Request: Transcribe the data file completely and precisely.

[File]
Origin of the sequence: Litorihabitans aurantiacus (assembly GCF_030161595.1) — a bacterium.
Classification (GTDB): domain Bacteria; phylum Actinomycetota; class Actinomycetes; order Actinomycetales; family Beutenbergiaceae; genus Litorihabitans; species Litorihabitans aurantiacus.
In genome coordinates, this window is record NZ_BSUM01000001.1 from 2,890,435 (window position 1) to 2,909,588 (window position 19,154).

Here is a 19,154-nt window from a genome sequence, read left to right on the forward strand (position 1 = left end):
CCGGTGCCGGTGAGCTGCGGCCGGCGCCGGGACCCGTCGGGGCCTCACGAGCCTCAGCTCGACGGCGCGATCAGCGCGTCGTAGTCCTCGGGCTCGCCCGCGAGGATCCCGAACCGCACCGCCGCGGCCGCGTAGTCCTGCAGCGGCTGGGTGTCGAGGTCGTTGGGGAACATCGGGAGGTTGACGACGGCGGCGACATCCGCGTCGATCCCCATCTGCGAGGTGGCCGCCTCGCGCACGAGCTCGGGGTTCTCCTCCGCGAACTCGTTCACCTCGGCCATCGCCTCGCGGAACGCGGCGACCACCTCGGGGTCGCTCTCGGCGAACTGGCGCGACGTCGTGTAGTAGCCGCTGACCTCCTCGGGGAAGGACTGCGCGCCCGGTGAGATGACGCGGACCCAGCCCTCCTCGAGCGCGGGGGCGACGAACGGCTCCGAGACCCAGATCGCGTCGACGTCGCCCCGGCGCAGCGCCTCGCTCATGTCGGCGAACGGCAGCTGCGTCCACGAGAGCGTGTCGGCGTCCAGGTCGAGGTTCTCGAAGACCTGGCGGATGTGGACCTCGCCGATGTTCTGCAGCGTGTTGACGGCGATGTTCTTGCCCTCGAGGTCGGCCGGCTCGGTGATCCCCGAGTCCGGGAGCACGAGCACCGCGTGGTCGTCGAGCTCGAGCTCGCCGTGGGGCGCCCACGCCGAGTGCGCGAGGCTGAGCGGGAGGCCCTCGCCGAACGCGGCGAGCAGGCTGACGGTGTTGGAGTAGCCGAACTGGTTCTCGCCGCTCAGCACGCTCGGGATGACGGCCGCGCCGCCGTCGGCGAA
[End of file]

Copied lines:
Origin of the sequence: Litorihabitans aurantiacus (assembly GCF_030161595.1) — a bacterium.
Classification (GTDB): domain Bacteria; phylum Actinomycetota; class Actinomycetes; order Actinomycetales; family Beutenbergiaceae; genus Litorihabitans; species Litorihabitans aurantiacus.
In genome coordinates, this window is record NZ_BSUM01000001.1 from 2,890,435 (window position 1) to 2,909,588 (window position 19,154).

Here is a 19,154-nt window from a genome sequence, read left to right on the forward strand (position 1 = left end):
CCGGTGCCGGTGAGCTGCGGCCGGCGCCGGGACCCGTCGGGGCCTCACGAGCCTCAGCTCGACGGCGCGATCAGCGCGTCGTAGTCCTCGGGCTCGCCCGCGAGGATCCCGAACCGCACCGCCGCGGCCGCGTAGTCCTGCAGCGGCTGGGTGTCGAGGTCGTTGGGGAACATCGGGAGGTTGACGACGGCGGCGACATCCGCGTCGATCCCCATCTGCGAGGTGGCCGCCTCGCGCACGAGCTCGGGGTTCTCCTCCGCGAACTCGTTCACCTCGGCCATCGCCTCGCGGAACGCGGCGACCACCTCGGGGTCGCTCTCGGCGAACTGGCGCGACGTCGTGTAGTAGCCGCTGACCTCCTCGGGGAAGGACTGCGCGCCCGGTGAGATGACGCGGACCCAGCCCTCCTCGAGCGCGGGGGCGACGAACGGCTCCGAGACCCAGATCGCGTCGACGTCGCCCCGGCGCAGCGCCTCGCTCATGTCGGCGAACGGCAGCTGCGTCCACGAGAGCGTGTCGGCGTCCAGGTCGAGGTTCTCGAAGACCTGGCGGATGTGGACCTCGCCGATGTTCTGCAGCGTGTTGACGGCGATGTTCTTGCCCTCGAGGTCGGCCGGCTCGGTGATCCCCGAGTCCGGGAGCACGAGCACCGCGTGGTCGTCGAGCTCGAGCTCGCCGTGGGGCGCCCACGCCGAGTGCGCGAGGCTGAGCGGGAGGCCCTCGCCGAACGCGGCGAGCAGGCTGACGGTGTTGGAGTAGCCGAACTGGTTCTCGCCGCTCAGCACGCTCGGGATGACGGCCGCGCCGCCGTCGGCGAA